I like the Fisher Price Brilliant Stack and Roll Cups it can be repurposed to a hundred different uses. My toddler is ingenious, and if there’s a new way to use a toy, he’s sure to find it. That’s why Fisher Price Brilliant Stack and Roll Cups one of my favorite toys—they’ve been designed with several different play options in mind, and they are so open-ended your toddler should be able to find even more uses for them!
To begin with, this is a set of nesting cups: your toddler will discover that if he or she puts them in order, they all fit beautifully inside each other and hardly take any space. The right sequence is color coded with Roy G Biv; the colors of the rainbow we all learned in elementary school. Your toddler is getting a sneak peak of his later science lessons.
When he’s bored of nesting, what can your toddler do? Turn the cups upside down, and, starting from the other direction, build a tower! It’s a fun tower that with a little round yellow rattle head for the cusp.
When stacking the eleven pieces becomes old hat, you can show your toddler how two bowls will fit together to make a fun plastic ball; a ball that you and your toddler can roll here, there and everywhere. In fact, you can make five balls, and if you put the round rattle head into one of them, that turns into a rattle. Your toddler will have fun finding other toys or other household objects that fit inside his balls, too.
Your toddler won’t finish there. Some days, you’ll find they’ve turned into a tea set, and an army of stuffed animals are having supper. Some days they’ll be cool hats; another day they might be a telescope or a speaking trumpet. You can also use these stack and roll cups to teach your child number, letters, and the words we use to express relative size.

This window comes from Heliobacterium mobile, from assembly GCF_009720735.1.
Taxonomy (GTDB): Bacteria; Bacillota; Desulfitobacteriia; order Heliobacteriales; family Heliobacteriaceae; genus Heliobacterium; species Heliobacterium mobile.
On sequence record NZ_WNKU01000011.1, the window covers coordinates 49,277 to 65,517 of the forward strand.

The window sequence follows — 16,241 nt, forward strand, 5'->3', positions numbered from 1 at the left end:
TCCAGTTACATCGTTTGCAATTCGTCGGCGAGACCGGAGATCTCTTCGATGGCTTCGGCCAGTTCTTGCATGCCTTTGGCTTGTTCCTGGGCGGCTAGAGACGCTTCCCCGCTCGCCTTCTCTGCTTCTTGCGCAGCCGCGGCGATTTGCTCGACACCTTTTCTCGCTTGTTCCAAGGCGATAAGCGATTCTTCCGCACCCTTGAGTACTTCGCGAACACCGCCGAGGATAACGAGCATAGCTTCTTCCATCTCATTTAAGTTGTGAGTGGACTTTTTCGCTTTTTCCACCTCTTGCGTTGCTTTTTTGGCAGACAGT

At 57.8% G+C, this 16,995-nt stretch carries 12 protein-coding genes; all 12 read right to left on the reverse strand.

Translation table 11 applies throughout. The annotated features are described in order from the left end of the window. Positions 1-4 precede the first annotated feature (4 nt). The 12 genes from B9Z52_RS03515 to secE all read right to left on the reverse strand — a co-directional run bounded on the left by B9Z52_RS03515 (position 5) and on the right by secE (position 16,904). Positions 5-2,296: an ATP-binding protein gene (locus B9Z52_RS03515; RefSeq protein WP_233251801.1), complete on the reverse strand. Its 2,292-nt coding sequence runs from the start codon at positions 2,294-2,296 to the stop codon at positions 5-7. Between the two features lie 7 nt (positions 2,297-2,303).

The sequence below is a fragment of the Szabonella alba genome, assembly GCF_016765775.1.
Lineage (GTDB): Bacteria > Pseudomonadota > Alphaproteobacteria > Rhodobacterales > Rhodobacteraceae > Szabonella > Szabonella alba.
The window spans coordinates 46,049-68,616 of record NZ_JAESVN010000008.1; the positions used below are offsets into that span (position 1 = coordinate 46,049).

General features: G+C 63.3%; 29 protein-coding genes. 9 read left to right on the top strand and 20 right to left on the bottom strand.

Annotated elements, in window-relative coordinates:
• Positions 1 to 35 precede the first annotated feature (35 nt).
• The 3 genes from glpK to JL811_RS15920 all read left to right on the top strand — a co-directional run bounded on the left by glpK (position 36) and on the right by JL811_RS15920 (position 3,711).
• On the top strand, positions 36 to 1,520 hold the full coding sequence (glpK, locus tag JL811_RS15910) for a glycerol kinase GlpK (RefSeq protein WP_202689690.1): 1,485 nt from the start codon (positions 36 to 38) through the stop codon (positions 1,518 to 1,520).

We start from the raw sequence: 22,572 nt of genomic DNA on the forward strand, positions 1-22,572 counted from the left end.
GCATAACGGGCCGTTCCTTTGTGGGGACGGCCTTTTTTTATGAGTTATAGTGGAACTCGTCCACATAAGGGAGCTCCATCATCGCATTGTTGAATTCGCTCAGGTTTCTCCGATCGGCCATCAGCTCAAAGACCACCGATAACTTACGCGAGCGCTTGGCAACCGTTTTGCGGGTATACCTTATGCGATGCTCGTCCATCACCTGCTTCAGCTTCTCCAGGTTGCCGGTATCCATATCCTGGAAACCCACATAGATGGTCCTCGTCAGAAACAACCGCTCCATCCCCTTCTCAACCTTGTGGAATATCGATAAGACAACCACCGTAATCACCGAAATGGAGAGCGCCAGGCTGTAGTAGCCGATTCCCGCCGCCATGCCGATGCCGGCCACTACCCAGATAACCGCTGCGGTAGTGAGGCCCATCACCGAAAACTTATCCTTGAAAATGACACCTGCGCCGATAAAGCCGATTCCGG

So, in summary, here are my main ‘pro’ points for Fisher Price Brilliant Basics Stack & Roll Cups:
Does this set have any cons? Although users are overwhelmingly positive about this toy, there are a few negative remarks. For one thing, if you put all the pieces together to make one ball, they are very hard to take apart again. Usually putting a finger in each hole and pulling gently apart is enough, but if yours is particularly stiff you might be stuck having to bring out a butter knife to pry the balls open. They become more flexible with use.
The pieces also need to stack together when your toddler makes his tower, and this takes a bit of force. It can be a positive challenge for your toddler, or it can simply be frustration.
The other problem is the problem with many Fisher Price toys: this stacker set does not seem to be BPA free. While Fisher Price does certainly follow US safety regulations, if you are trying to be careful over which plastics you expose your child to you may want to buy another stacker.